In the previous post, I shared my notes for the portion of the sermon I was to give for our disability awareness Sunday, at my church, Trinity Church in Redlands, California. The program was a great success and I think the Lord was honored. If you would like to view a video of a portion of the program, you can visit the following web page. http://trinityonline.org/cgi-bin/MediaList.cgi?section
Click on the link to the sermon entitled, "A place at the table."
The video begins with an interview with Toby Hoff. Toby hosts a weblog that you can visit at http://amanforchrist.blogspot.com/ Toby is interviewed by Rachel Watters.
After Toby, Mark Brown speaks about the story of Mephibosheth from the book of Samuel. I am up next talking about treating people with disabilities with dignity. Mark is then on again with more about the Mephibosheth story, I provide more on what to do to help and include people with disabilities, and then Mark brings things to a close.
Anyway, check it out if you are interested.
Tuesday, May 01, 2007
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Here's what a "disability Sunday" is like in lots of churches ... It's Autism Sunday (Pity Party at Church)
by Kate Gladstone
It's Autism Sunday, that one day a year
We welcome in fellowship "those folks" 'round here.
We pray to become more autistic-aware
On this one special Sunday: the rest, we don't care.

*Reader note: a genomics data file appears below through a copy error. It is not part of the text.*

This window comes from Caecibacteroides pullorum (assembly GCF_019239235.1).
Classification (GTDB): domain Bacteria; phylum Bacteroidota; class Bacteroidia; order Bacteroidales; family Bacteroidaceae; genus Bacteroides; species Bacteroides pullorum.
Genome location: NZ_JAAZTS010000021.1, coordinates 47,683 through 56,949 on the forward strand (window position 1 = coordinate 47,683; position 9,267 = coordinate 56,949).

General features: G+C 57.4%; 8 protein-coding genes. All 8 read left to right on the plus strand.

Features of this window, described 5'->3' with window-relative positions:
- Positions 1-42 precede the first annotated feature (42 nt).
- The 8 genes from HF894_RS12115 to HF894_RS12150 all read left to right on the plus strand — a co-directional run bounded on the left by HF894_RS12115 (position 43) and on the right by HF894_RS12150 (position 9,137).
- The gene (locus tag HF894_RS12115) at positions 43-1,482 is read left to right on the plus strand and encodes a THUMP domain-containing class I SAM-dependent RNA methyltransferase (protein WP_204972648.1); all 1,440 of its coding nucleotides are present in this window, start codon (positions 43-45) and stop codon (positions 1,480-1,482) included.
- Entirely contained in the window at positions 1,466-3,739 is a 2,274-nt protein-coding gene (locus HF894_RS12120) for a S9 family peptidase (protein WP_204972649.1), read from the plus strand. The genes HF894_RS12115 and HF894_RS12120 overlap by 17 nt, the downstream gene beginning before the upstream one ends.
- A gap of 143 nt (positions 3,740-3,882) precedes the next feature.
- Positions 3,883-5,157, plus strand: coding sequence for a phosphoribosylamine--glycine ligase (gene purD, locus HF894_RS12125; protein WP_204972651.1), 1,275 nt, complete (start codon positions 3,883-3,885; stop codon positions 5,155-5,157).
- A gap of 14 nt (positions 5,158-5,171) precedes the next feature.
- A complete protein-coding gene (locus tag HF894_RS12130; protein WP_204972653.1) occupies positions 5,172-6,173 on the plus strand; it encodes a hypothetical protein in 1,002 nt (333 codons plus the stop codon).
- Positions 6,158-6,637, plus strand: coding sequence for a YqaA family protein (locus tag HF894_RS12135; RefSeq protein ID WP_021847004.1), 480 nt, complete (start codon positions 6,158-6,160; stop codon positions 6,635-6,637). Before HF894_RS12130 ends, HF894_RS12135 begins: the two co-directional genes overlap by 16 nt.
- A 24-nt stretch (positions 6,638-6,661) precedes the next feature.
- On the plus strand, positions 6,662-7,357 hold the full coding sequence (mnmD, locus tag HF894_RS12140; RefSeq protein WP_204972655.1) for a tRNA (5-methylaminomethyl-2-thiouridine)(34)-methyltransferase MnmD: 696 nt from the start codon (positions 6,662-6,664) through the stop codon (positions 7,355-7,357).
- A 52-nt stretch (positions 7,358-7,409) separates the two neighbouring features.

We'll pray for you all, you're the cause of the week:
But please don't imagine that you ought to speak.
We pray you, speak for you, we shall decide —
We steer the course, you're along for the ride.
We'll pray you get healthcare and all of that stuff:
We'll pray once again — now, that should be enough.
Sure, come here next Sunday if help you still seek,
And we will inform you: "We prayed that last week!"
The service is ended, we rush to the door.
Till Autism Sunday next year, we'll ignore
The folks that we pray for, this one day a year:
It's Autism Sunday, we're _so_ glad you're here!
[NOTE — I am not, and never have been, a churchgoer or a Christian: I wrote this after having heard that a number of churches, particularly in England, have an "Autism Sunday" service one day a year to pray for pity and healing to descend upon autistic people and/or their families. The person who first told me about "Autism Sunday" services told me what the last one she'd attended had been like. She had wanted to sign up in advance to be one of the people who'd be called on during the service to read prayers and poems they'd written about autism, but the pastor and the "Autism Sunday" service committee told her they couldn't let her do that because they'd found out she had autism. It had only been okay the previous year, when she hadn't let anybody know yet: her autism isn't the glaringly obvious kind.Then they tried to get her to donate to the "Autism Sunday" campaign — she is now no longer a churchgoer or a Christian either.]
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